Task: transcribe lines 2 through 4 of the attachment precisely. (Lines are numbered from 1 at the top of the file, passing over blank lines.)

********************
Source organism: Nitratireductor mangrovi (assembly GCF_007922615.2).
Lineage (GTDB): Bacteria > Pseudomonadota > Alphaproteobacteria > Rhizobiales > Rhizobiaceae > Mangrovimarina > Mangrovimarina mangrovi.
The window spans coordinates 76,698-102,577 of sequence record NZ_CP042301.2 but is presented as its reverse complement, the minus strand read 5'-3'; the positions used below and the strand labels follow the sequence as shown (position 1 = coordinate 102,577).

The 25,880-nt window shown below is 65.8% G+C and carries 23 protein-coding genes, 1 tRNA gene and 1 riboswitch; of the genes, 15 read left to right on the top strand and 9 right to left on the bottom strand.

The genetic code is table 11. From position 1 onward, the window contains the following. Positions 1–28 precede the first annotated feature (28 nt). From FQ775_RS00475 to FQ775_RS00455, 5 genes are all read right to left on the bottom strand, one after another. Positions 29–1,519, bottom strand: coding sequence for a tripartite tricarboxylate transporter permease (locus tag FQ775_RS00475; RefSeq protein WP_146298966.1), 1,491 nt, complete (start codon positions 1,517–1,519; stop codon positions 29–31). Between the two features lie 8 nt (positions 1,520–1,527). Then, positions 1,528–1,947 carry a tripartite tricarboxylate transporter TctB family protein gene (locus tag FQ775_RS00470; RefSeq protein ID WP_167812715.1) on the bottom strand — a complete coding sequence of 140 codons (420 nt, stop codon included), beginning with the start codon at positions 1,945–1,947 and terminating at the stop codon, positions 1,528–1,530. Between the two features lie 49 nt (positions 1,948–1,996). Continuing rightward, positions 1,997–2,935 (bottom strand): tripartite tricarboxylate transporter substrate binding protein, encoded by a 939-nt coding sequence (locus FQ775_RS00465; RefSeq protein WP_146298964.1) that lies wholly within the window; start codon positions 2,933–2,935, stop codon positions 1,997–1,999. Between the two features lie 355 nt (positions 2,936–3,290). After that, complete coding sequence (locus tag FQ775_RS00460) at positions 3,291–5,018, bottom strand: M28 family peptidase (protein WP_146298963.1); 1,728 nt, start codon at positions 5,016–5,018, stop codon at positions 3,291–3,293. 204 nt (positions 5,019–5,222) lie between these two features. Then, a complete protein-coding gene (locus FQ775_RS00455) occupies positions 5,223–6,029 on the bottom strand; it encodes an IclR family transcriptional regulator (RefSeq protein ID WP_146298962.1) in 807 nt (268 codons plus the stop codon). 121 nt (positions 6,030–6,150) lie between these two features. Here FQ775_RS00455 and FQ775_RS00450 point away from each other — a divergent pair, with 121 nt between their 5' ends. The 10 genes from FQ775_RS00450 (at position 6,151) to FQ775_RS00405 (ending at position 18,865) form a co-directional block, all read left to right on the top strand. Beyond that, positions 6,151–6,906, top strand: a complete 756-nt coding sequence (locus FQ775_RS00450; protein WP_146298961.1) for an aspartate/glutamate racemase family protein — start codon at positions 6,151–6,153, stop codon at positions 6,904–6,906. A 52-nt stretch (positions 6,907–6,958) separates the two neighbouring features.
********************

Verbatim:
Lineage (GTDB): Bacteria > Pseudomonadota > Alphaproteobacteria > Rhizobiales > Rhizobiaceae > Mangrovimarina > Mangrovimarina mangrovi.
The window spans coordinates 76,698-102,577 of sequence record NZ_CP042301.2 but is presented as its reverse complement, the minus strand read 5'-3'; the positions used below and the strand labels follow the sequence as shown (position 1 = coordinate 102,577).

The 25,880-nt window shown below is 65.8% G+C and carries 23 protein-coding genes, 1 tRNA gene and 1 riboswitch; of the genes, 15 read left to right on the top strand and 9 right to left on the bottom strand.